San Francisco Opera Debuts Mark Adamo's The Gospel of Mary Magdalene
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The last date listed for The Gospel of Mary Magdalene was Friday July 5, 2013 / 8:00pm.
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A fiery preacher loses her iron grip on her congregation when her past comes -- literally -- in… More
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Featured review from Julie Lockfeld
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I'm an occasional opera patron and no scholar of the biblical stories. I will say that I enjoyed this opera experience even in the balcony. There was only one aria Mary sang that I might want to listen to over and over in my car though her voice was full and round and clear and beautiful. The libretto seemed a little dull and pedantic - nothing really touched me in a poetic way or soared emotionally that I noticed musically. But still I liked it. It was so personal. The acting by the leads, even with close ups on big screen, was so believable - kissing and all. It was sensual and resonant. Earlier during the week I had caught a snippet on NPR about the discovery that the scripture that says, "Be ye perfect" before it was translated was actually, "Be ye wholehearted" which meant acceptance and inclusion of humanity rather than selective of just the "good" parts. There is a healing energy when we can be with our more truthful presence. I felt this while "being with" the Mary and Jesus and Peter performances. Great acting, human, merely being, speaks volumes.
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This was an almost unbearably boring experience. While the singing was good (thin but good, except for one tenor who was great) the staging was nonexistent, one static set and nothing happening on it. In fact, that is the problem with the writing...continued
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I bought a Dress Circle fix. As the area was not full and the opera was FASCINATING, I enjoyed the 2nd act from a front row seat.
I loved the libretto, which the composer himself wrote and in poetry ! tho the opera was 3 hours long (1...
She has long been condemned as a harlot, or dismissed as a minor player in a well-known sacred narrative, but ancient manuscripts discovered in recent decades tell a very different story, giving us a striking new viewpoint on Jesus’ message to humanity. Mary Magdalene is placed at the center of the story in this world premiere by Mark Adamo, a “brilliant theater composer” (New Yorker) whose Little Women is the most frequently performed new opera of the past 20 years. Kevin Newbury, lauded for his “imagination and emotional nuance” (The New York Times_), directs a resplendent cast that includes Sasha Cooke, William Burden and Maria Kanyova. Nathan Gunn, who possesses “a voice of stunning authority” (The _New York Times), sings the role of Yeshua. Michael Christie, in his San Francisco Opera debut, conducts.
“No Gospel was written as history. But every gospel—not only those included in the New Testament—contains fragments of the history of Jesus of Nazareth and of those who followed him. In 2007 I wondered: Could you develop from those fragments a credibly human original version of the story that we know only through its later, magical embellishments? In such a new New Testament, might its women characters speak as eloquently as its men? (The Gnostic Gospels suggest as much.) And might such a story gain, rather than lose, nobility, breadth, passion, nerve, if—instead of the usual saints, angels, and sinners—it centered on human beings making momentous decisions guided only by painful experience, moral intuition, and the light they have to see by? The Gospel of Mary Magdalene is my answer.” —Mark Adamo, composer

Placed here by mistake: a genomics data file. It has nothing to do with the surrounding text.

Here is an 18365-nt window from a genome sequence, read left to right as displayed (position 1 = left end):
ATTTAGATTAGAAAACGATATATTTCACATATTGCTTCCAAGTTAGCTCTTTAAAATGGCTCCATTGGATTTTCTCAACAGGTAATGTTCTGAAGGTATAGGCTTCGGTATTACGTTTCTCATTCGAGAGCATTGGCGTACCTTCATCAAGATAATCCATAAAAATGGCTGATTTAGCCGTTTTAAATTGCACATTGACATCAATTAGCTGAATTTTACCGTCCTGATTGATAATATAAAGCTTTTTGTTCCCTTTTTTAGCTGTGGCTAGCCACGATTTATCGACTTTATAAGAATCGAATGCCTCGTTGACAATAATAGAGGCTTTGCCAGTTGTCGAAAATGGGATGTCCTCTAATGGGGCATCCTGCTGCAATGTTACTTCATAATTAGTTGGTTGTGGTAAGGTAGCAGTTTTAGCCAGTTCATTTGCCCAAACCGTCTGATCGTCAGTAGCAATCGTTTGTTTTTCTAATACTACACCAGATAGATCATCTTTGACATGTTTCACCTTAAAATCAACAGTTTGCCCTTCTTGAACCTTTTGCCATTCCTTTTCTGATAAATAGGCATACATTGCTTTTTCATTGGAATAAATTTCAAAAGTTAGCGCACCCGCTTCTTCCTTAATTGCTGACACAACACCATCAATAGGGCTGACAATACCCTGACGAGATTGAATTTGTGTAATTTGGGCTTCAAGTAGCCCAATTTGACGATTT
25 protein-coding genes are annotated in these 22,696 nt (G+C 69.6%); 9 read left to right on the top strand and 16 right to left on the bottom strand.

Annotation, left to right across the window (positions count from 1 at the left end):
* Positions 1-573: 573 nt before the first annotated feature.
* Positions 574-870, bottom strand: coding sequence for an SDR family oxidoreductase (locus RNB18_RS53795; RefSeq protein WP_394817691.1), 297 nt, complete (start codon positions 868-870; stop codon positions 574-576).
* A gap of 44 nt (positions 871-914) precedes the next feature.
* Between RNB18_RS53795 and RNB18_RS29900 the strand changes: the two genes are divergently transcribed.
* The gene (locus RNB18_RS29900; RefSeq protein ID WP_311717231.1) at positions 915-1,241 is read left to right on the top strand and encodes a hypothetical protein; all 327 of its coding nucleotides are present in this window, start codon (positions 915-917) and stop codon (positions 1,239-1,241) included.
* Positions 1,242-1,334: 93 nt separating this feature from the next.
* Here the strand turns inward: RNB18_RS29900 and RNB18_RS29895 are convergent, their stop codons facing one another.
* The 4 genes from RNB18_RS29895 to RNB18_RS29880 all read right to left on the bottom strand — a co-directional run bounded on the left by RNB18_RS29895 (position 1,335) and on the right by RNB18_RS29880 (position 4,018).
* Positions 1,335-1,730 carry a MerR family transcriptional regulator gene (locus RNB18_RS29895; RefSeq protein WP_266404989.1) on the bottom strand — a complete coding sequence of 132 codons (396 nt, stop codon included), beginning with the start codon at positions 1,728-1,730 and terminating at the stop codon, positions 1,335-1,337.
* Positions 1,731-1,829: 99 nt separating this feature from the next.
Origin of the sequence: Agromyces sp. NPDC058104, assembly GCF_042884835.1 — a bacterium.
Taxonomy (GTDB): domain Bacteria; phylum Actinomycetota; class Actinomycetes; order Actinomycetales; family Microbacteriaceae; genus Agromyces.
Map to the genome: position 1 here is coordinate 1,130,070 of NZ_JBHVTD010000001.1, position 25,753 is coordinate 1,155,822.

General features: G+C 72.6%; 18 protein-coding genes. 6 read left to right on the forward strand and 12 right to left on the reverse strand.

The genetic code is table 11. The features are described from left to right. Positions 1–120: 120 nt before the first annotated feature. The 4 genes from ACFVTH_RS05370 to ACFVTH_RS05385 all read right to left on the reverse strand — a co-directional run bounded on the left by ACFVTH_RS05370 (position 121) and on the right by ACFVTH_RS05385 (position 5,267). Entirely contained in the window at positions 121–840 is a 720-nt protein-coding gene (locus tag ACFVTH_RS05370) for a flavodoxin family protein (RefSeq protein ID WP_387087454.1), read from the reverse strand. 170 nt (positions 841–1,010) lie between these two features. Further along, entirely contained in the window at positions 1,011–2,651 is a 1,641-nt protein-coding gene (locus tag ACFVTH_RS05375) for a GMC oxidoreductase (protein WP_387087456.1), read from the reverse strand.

Sung in English with English supertitles.
Approximate running time: 2 hours, 50 minutes including one intermission.
Pre-Opera Talks are free to ticketholders and take place in the main theater, in the Orchestra section, 55 minutes prior to curtain.
Post-performance discussions with Professor Kayleen Asbo are free to ticketholders and take place immediately following each performance. _
About the Ticket Supplier: San Francisco Opera
A leader among international opera companies for nine decades, San Francisco Opera was founded in 1923 by Gaetano Merola (1881–1953). Merola and his successor as general director, Kurt Herbert Adler, established a formidable institution heralded for its first-rate productions and roster of international opera stars. The landmark War Memorial Opera House has been the Company’s home since October 15, 1932.
After Adler’s tenure, the Company was led by Terence A. McEwen (1982–1988), Lotfi Mansouri (1988–2001), and Pamela Rosenberg (2001–2005). In January 2006 David Gockley became the Opera’s sixth general director after more than 30 years at the helm of Houston Grand Opera. That May, Gockley took opera to the center of the community with a free outdoor simulcast of Puccini’s Madama Butterfly. Subsequent simulcasts, including nine at AT&T Park, have collectively drawn nearly 200,000 opera fans. Created in 2007 the Koret-Taube Media Suite has enabled the Company to produce simulcasts and other projects including OperaVision (screens providing HD close-up shots for patrons in balcony seats), the Grand Opera Cinema Series in theaters and performing arts centers, an annual series of KQED telecasts and releases of DVDs and Blu-Rays of recent performances. Regular San Francisco Opera radio broadcasts returned to national and international airwaves in 2007.
Italian conductor Nicola Luisotti, one of the opera world’s most exciting conductors, has been music director since the fall of 2009.